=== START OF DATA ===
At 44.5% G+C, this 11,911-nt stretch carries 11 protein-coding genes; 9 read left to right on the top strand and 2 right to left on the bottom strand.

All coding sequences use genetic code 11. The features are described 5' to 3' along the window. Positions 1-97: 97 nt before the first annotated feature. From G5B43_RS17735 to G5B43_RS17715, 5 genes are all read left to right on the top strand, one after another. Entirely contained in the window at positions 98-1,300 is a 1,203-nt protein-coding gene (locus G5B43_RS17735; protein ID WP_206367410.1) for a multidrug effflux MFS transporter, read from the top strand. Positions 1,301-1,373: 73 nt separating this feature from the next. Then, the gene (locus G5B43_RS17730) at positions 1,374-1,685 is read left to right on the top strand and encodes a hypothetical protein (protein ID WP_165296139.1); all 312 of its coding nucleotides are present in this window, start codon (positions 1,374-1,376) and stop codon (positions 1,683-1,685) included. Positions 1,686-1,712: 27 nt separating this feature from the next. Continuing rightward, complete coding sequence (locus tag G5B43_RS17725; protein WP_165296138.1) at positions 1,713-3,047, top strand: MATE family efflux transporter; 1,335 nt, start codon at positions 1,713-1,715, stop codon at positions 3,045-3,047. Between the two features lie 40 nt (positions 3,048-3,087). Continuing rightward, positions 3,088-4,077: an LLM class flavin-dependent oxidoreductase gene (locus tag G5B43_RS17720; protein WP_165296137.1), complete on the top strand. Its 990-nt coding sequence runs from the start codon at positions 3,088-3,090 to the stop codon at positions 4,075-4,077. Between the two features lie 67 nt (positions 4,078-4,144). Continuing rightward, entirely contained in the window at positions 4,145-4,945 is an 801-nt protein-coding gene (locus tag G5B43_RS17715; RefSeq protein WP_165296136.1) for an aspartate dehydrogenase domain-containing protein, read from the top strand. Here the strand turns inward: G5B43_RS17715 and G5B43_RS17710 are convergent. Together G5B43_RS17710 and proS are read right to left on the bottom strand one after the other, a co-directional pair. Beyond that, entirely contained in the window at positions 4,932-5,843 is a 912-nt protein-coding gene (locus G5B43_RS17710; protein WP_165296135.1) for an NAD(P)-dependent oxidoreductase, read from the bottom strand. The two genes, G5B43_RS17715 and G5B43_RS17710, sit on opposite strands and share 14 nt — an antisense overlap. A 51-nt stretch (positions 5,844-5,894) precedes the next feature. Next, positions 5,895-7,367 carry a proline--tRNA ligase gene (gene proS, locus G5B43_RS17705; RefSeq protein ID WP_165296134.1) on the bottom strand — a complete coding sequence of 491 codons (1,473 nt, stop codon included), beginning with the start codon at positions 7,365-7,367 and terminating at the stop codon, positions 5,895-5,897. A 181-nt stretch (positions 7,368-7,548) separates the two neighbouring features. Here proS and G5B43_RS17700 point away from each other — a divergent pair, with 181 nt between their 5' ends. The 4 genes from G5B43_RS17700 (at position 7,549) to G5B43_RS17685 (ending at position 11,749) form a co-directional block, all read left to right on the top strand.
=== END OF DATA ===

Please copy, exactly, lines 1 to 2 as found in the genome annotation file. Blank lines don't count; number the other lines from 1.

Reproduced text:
At 44.5% G+C, this 11,911-nt stretch carries 11 protein-coding genes; 9 read left to right on the top strand and 2 right to left on the bottom strand.

All coding sequences use genetic code 11. The features are described 5' to 3' along the window. Positions 1-97: 97 nt before the first annotated feature. From G5B43_RS17735 to G5B43_RS17715, 5 genes are all read left to right on the top strand, one after another. Entirely contained in the window at positions 98-1,300 is a 1,203-nt protein-coding gene (locus G5B43_RS17735; protein ID WP_206367410.1) for a multidrug effflux MFS transporter, read from the top strand. Positions 1,301-1,373: 73 nt separating this feature from the next. Then, the gene (locus G5B43_RS17730) at positions 1,374-1,685 is read left to right on the top strand and encodes a hypothetical protein (protein ID WP_165296139.1); all 312 of its coding nucleotides are present in this window, start codon (positions 1,374-1,376) and stop codon (positions 1,683-1,685) included. Positions 1,686-1,712: 27 nt separating this feature from the next. Continuing rightward, complete coding sequence (locus tag G5B43_RS17725; protein WP_165296138.1) at positions 1,713-3,047, top strand: MATE family efflux transporter; 1,335 nt, start codon at positions 1,713-1,715, stop codon at positions 3,045-3,047. Between the two features lie 40 nt (positions 3,048-3,087). Continuing rightward, positions 3,088-4,077: an LLM class flavin-dependent oxidoreductase gene (locus tag G5B43_RS17720; protein WP_165296137.1), complete on the top strand. Its 990-nt coding sequence runs from the start codon at positions 3,088-3,090 to the stop codon at positions 4,075-4,077. Between the two features lie 67 nt (positions 4,078-4,144). Continuing rightward, entirely contained in the window at positions 4,145-4,945 is an 801-nt protein-coding gene (locus tag G5B43_RS17715; RefSeq protein WP_165296136.1) for an aspartate dehydrogenase domain-containing protein, read from the top strand. Here the strand turns inward: G5B43_RS17715 and G5B43_RS17710 are convergent. Together G5B43_RS17710 and proS are read right to left on the bottom strand one after the other, a co-directional pair. Beyond that, entirely contained in the window at positions 4,932-5,843 is a 912-nt protein-coding gene (locus G5B43_RS17710; protein WP_165296135.1) for an NAD(P)-dependent oxidoreductase, read from the bottom strand. The two genes, G5B43_RS17715 and G5B43_RS17710, sit on opposite strands and share 14 nt — an antisense overlap. A 51-nt stretch (positions 5,844-5,894) precedes the next feature. Next, positions 5,895-7,367 carry a proline--tRNA ligase gene (gene proS, locus G5B43_RS17705; RefSeq protein ID WP_165296134.1) on the bottom strand — a complete coding sequence of 491 codons (1,473 nt, stop codon included), beginning with the start codon at positions 7,365-7,367 and terminating at the stop codon, positions 5,895-5,897. A 181-nt stretch (positions 7,368-7,548) separates the two neighbouring features. Here proS and G5B43_RS17700 point away from each other — a divergent pair, with 181 nt between their 5' ends. The 4 genes from G5B43_RS17700 (at position 7,549) to G5B43_RS17685 (ending at position 11,749) form a co-directional block, all read left to right on the top strand.